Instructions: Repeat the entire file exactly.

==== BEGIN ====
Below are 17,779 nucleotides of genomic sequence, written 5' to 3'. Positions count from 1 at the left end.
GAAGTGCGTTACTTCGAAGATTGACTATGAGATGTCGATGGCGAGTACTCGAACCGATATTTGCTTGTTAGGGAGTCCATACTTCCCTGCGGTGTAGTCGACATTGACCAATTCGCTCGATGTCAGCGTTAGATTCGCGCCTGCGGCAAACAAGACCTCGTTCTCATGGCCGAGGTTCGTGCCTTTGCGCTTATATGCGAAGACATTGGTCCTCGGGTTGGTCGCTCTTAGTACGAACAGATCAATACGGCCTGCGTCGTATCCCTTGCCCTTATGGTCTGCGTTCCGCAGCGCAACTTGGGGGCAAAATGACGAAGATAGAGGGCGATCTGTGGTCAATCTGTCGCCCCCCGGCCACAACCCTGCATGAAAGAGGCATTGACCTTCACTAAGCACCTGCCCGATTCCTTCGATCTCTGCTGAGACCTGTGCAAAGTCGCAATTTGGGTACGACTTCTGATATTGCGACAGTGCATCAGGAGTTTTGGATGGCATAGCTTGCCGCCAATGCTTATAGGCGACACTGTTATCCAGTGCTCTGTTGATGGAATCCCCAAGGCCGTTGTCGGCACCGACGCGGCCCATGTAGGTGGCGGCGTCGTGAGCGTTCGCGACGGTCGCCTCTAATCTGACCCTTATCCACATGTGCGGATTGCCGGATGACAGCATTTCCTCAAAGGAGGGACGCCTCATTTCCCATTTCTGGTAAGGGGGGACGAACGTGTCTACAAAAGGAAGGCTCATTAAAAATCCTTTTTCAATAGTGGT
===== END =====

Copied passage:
Below are 17,779 nucleotides of genomic sequence, written 5' to 3'. Positions count from 1 at the left end.
GAAGTGCGTTACTTCGAAGATTGACTATGAGATGTCGATGGCGAGTACTCGAACCGATATTTGCTTGTTAGGGAGTCCATACTTCCCTGCGGTGTAGTCGACATTGACCAATTCGCTCGATGTCAGCGTTAGATTCGCGCCTGCGGCAAACAAGACCTCGTTCTCATGGCCGAGGTTCGTGCCTTTGCGCTTATATGCGAAGACATTGGTCCTCGGGTTGGTCGCTCTTAGTACGAACAGATCAATACGGCCTGCGTCGTATCCCTTGCCCTTATGGTCTGCGTTCCGCAGCGCAACTTGGGGGCAAAATGACGAAGATAGAGGGCGATCTGTGGTCAATCTGTCGCCCCCCGGCCACAACCCTGCATGAAAGAGGCATTGACCTTCACTAAGCACCTGCCCGATTCCTTCGATCTCTGCTGAGACCTGTGCAAAGTCGCAATTTGGGTACGACTTCTGATATTGCGACAGTGCATCAGGAGTTTTGGATGGCATAGCTTGCCGCCAATGCTTATAGGCGACACTGTTATCCAGTGCTCTGTTGATGGAATCCCCAAGGCCGTTGTCGGCACCGACGCGGCCCATGTAGGTGGCGGCGTCGTGAGCGTTCGCGACGGTCGCCTCTAATCTGACCCTTATCCACATGTGCGGATTGCCGGATGACAGCATTTCCTCAAAGGAGGGACGCCTCATTTCCCATTTCTGGTAAGGGGGGACGAACGTGTCTACAAAAGGAAGGCTCATTAAAAATCCTTTTTCAATAGTGGT